- Colorado Adopts New Pregnancy Accommodation Law
Posted September 28, 2016
Employers take heed: on August 10, 2016, HB 16-1438, also known as the Pregnancy Accommodation Law, became effective across the state. The law adds a new section to the Colorado Anti-Discrimination Act which requires employers to provide reasonable accommodations for employees (or applicants for employment) for conditions related to pregnancy or childbirth, including physical recovery from childbirth.
Employers will commit an unfair employment practice if they fail to provide reasonable accommodations for pregnant employees or applicants unless such accommodation creates an undue hardship on the employer. Examples of reasonable accommodations include:
More frequent or longer break periods;
More frequent restroom, food, and water breaks;
Acquisition or modification of equipment or seating;
Limitations on lifting;
Temporary transfer to a less strenuous or hazardous position if available (with a return to the current position after pregnancy);
Light duty, if available;
Assistance with manual labor; or
Modified work schedule.
In addition to providing reasonable accommodations, employers are also prohibited from taking adverse action against an employee who requests or uses a reasonable accommodation, and from denying employment opportunities based on the need to make a reasonable accommodation related to pregnancy, physical recovery from childbirth, or a related condition. The employer must also provide written notice to its employees of their rights under the new law within 120 days after the effective date (August 10, 2016).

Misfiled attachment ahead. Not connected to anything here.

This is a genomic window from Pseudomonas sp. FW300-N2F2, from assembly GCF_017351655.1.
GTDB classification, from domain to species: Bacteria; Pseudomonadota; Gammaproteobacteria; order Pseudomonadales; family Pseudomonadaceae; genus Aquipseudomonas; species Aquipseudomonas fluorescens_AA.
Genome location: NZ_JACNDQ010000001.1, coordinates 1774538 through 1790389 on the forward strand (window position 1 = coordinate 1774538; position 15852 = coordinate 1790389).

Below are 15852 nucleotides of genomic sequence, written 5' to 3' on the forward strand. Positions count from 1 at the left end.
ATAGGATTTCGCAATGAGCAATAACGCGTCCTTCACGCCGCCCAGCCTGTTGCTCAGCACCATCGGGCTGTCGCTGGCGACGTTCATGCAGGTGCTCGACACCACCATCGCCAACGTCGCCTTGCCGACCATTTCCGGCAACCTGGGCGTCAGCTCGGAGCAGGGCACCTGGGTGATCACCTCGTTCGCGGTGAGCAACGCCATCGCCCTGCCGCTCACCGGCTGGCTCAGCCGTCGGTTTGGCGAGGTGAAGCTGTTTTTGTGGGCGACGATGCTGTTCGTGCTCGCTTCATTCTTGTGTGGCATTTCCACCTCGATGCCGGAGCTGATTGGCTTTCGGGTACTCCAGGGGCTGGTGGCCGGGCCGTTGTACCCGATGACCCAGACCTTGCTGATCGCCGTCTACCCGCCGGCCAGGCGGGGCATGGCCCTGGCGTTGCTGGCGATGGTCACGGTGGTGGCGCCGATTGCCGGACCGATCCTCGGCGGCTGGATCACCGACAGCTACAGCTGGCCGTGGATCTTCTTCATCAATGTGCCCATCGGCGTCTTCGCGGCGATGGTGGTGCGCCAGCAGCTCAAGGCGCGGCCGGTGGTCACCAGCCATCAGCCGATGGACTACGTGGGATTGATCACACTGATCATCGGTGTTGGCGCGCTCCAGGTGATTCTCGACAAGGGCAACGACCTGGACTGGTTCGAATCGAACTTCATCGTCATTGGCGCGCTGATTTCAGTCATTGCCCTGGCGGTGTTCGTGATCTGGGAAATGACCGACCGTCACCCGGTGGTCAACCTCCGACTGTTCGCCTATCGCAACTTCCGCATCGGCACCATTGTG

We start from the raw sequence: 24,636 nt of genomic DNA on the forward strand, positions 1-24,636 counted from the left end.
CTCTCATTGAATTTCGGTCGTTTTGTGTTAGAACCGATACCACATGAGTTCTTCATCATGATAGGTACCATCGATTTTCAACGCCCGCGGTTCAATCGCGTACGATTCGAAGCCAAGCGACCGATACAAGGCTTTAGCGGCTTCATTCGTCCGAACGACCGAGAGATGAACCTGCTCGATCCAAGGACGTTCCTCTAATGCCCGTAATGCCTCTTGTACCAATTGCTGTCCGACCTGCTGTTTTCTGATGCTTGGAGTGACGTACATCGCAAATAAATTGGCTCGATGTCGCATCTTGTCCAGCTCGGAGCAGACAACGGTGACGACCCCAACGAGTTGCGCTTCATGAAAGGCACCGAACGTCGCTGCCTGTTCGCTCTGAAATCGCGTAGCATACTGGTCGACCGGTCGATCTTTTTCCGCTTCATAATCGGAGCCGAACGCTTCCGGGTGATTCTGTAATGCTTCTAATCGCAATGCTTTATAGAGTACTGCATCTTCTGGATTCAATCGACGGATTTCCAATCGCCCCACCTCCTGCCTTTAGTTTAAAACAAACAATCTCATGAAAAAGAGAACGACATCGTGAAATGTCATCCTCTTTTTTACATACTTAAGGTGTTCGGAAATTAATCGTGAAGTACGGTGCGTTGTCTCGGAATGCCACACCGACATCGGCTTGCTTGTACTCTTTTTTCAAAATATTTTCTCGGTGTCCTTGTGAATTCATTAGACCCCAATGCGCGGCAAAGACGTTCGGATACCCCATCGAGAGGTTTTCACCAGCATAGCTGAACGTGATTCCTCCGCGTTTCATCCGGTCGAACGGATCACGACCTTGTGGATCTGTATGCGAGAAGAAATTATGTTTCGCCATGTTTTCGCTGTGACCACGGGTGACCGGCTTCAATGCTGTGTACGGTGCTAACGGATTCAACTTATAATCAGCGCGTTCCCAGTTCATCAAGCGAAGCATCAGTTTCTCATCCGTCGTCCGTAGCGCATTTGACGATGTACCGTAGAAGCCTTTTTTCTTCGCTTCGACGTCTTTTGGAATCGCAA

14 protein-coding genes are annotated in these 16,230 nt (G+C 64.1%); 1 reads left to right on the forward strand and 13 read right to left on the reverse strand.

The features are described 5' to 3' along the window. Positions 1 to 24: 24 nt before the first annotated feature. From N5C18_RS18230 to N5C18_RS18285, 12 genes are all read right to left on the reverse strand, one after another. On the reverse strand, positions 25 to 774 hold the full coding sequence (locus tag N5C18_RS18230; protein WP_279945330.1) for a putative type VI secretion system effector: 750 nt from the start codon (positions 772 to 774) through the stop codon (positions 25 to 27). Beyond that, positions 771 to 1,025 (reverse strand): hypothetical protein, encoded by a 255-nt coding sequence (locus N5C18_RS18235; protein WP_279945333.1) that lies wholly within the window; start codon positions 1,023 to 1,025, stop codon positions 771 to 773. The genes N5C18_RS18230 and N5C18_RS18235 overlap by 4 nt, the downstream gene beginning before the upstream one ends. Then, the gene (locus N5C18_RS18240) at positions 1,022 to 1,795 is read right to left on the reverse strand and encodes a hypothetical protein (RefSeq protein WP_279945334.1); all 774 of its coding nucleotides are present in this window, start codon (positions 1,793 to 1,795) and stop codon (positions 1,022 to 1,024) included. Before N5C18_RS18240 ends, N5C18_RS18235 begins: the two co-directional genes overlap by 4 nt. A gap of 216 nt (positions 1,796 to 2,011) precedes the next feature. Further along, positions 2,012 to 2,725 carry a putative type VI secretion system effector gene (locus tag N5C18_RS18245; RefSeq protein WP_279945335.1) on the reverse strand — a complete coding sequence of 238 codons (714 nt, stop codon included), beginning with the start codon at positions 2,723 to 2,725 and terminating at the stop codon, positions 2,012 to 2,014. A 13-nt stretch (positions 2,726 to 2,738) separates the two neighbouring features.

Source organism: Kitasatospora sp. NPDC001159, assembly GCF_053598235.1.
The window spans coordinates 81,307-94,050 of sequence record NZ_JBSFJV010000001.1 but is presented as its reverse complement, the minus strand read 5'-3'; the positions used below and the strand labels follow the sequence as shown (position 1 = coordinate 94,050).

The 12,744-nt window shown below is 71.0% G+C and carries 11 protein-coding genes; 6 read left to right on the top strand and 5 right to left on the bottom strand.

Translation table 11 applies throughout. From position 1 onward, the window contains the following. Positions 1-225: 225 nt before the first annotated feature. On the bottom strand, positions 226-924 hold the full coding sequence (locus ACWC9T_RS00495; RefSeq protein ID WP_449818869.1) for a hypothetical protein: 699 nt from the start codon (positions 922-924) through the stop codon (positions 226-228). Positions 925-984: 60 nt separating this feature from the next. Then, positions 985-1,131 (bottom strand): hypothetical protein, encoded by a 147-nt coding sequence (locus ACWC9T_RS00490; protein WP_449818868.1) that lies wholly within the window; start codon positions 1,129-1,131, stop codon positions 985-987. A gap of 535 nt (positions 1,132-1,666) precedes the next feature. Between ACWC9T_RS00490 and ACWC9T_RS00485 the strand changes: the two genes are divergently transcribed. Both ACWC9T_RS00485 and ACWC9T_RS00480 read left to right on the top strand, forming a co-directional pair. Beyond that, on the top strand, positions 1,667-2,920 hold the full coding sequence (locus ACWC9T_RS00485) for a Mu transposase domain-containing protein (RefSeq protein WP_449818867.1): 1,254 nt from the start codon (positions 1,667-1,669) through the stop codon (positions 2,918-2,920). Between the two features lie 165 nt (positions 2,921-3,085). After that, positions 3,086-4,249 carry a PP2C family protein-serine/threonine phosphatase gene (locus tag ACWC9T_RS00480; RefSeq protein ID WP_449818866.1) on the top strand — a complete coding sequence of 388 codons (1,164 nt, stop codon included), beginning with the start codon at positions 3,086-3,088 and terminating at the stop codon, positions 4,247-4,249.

An employer does have the right, however, to require an employee or applicant to provide a note stating the necessity of a reasonable accommodation from a licensed heath care provider before the employer provides the reasonable accommodation.
The Colorado Pregnancy Accommodation Law creates new liability for employers state-wide, and requires additional due diligence to remain compliant. It also leaves open many questions, such as “What is a condition related to pregnancy?” Employers should consult legal counsel for any questions they have to be sure they are in compliance with the new law.
DISCLAIMER: This article is intended to be informative and in no way is meant to be legal advice.